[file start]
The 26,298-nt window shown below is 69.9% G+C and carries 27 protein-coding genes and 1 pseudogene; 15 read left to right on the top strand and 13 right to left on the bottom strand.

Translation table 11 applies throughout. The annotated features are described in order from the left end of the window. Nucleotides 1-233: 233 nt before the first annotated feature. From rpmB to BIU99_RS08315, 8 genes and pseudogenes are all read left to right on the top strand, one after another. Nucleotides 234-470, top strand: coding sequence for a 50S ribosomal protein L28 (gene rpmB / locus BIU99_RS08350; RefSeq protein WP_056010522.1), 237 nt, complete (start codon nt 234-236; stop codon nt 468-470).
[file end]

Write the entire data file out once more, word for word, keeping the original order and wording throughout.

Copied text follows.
The 26,298-nt window shown below is 69.9% G+C and carries 27 protein-coding genes and 1 pseudogene; 15 read left to right on the top strand and 13 right to left on the bottom strand.

Translation table 11 applies throughout. The annotated features are described in order from the left end of the window. Nucleotides 1-233: 233 nt before the first annotated feature. From rpmB to BIU99_RS08315, 8 genes and pseudogenes are all read left to right on the top strand, one after another. Nucleotides 234-470, top strand: coding sequence for a 50S ribosomal protein L28 (gene rpmB / locus BIU99_RS08350; RefSeq protein WP_056010522.1), 237 nt, complete (start codon nt 234-236; stop codon nt 468-470).